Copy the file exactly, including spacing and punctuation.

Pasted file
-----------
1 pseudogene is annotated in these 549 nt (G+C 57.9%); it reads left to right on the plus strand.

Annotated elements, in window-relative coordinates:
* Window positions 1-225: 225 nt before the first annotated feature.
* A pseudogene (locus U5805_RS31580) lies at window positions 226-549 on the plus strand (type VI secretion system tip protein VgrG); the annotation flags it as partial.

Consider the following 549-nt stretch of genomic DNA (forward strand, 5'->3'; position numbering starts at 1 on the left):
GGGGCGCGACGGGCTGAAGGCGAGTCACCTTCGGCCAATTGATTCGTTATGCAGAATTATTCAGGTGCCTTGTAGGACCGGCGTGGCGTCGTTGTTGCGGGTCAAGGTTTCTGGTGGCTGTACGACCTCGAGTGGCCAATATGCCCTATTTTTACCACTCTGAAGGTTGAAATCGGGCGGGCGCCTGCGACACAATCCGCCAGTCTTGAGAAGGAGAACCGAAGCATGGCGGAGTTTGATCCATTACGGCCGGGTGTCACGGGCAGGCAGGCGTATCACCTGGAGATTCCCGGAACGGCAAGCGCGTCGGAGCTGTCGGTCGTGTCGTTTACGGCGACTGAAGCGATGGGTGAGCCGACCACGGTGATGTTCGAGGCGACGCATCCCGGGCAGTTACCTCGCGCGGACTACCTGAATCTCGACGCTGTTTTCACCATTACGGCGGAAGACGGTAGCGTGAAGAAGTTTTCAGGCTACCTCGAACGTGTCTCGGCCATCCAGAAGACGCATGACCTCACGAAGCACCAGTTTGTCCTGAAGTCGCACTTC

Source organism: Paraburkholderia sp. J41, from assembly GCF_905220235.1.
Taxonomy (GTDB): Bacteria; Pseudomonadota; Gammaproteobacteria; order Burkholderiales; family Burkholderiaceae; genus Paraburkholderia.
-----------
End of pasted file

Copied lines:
1 pseudogene is annotated in these 549 nt (G+C 57.9%); it reads left to right on the plus strand.

Annotated elements, in window-relative coordinates:
* Window positions 1-225: 225 nt before the first annotated feature.
* A pseudogene (locus U5805_RS31580) lies at window positions 226-549 on the plus strand (type VI secretion system tip protein VgrG); the annotation flags it as partial.

Consider the following 549-nt stretch of genomic DNA (forward strand, 5'->3'; position numbering starts at 1 on the left):
GGGGCGCGACGGGCTGAAGGCGAGTCACCTTCGGCCAATTGATTCGTTATGCAGAATTATTCAGGTGCCTTGTAGGACCGGCGTGGCGTCGTTGTTGCGGGTCAAGGTTTCTGGTGGCTGTACGACCTCGAGTGGCCAATATGCCCTATTTTTACCACTCTGAAGGTTGAAATCGGGCGGGCGCCTGCGACACAATCCGCCAGTCTTGAGAAGGAGAACCGAAGCATGGCGGAGTTTGATCCATTACGGCCGGGTGTCACGGGCAGGCAGGCGTATCACCTGGAGATTCCCGGAACGGCAAGCGCGTCGGAGCTGTCGGTCGTGTCGTTTACGGCGACTGAAGCGATGGGTGAGCCGACCACGGTGATGTTCGAGGCGACGCATCCCGGGCAGTTACCTCGCGCGGACTACCTGAATCTCGACGCTGTTTTCACCATTACGGCGGAAGACGGTAGCGTGAAGAAGTTTTCAGGCTACCTCGAACGTGTCTCGGCCATCCAGAAGACGCATGACCTCACGAAGCACCAGTTTGTCCTGAAGTCGCACTTC

Source organism: Paraburkholderia sp. J41, from assembly GCF_905220235.1.
Taxonomy (GTDB): Bacteria; Pseudomonadota; Gammaproteobacteria; order Burkholderiales; family Burkholderiaceae; genus Paraburkholderia.